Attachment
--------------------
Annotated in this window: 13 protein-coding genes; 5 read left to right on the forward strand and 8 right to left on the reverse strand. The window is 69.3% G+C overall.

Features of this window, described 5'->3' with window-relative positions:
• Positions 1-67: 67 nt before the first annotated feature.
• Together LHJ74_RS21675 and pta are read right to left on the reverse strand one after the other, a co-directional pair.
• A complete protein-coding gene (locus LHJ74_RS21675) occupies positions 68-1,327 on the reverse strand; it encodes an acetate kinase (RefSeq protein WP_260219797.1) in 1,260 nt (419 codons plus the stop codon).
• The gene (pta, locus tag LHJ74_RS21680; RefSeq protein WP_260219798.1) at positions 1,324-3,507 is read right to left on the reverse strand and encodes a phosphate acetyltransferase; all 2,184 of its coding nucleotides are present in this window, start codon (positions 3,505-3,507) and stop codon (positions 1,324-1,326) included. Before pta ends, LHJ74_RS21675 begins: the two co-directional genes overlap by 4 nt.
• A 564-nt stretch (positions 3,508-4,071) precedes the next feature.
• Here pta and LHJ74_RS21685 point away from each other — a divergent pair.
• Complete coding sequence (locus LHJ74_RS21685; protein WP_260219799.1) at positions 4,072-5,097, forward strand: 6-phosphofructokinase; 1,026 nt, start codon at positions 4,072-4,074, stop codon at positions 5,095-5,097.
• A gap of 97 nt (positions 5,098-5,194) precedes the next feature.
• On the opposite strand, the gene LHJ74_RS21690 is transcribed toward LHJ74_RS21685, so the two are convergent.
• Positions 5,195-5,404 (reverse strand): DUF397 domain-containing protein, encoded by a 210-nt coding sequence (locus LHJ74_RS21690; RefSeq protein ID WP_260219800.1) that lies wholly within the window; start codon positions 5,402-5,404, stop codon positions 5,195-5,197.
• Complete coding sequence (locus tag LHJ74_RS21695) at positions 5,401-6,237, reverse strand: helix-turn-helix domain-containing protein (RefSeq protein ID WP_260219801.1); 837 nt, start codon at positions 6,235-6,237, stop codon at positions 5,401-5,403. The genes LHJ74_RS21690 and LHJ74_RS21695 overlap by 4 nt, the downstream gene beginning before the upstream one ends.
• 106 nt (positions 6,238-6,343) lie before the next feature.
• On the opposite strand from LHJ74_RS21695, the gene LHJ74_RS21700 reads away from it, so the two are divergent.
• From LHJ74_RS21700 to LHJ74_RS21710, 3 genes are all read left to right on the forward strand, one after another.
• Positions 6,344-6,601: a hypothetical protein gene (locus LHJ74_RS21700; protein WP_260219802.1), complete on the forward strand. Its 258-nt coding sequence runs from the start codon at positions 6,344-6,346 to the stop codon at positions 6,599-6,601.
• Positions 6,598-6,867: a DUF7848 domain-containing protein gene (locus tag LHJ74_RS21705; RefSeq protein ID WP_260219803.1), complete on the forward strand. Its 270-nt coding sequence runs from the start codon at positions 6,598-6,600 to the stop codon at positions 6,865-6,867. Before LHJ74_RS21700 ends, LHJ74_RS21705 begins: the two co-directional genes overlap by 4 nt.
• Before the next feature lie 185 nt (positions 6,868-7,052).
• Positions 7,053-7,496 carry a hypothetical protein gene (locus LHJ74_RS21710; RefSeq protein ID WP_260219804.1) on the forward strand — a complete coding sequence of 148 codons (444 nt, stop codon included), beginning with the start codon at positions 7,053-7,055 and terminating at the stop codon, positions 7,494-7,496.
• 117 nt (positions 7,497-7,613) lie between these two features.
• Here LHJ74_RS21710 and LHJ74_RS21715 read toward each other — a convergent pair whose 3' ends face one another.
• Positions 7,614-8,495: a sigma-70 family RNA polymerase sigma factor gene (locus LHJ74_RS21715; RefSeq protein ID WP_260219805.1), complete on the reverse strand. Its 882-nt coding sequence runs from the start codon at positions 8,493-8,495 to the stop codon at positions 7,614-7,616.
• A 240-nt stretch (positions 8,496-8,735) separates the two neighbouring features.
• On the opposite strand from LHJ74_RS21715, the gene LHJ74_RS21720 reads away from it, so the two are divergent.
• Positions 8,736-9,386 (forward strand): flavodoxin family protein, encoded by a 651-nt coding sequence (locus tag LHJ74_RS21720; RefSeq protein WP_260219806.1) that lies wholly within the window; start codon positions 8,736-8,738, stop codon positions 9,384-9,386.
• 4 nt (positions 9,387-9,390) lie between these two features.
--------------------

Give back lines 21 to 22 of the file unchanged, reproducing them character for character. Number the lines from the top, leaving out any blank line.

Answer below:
• 117 nt (positions 7,497-7,613) lie between these two features.
• Here LHJ74_RS21710 and LHJ74_RS21715 read toward each other — a convergent pair whose 3' ends face one another.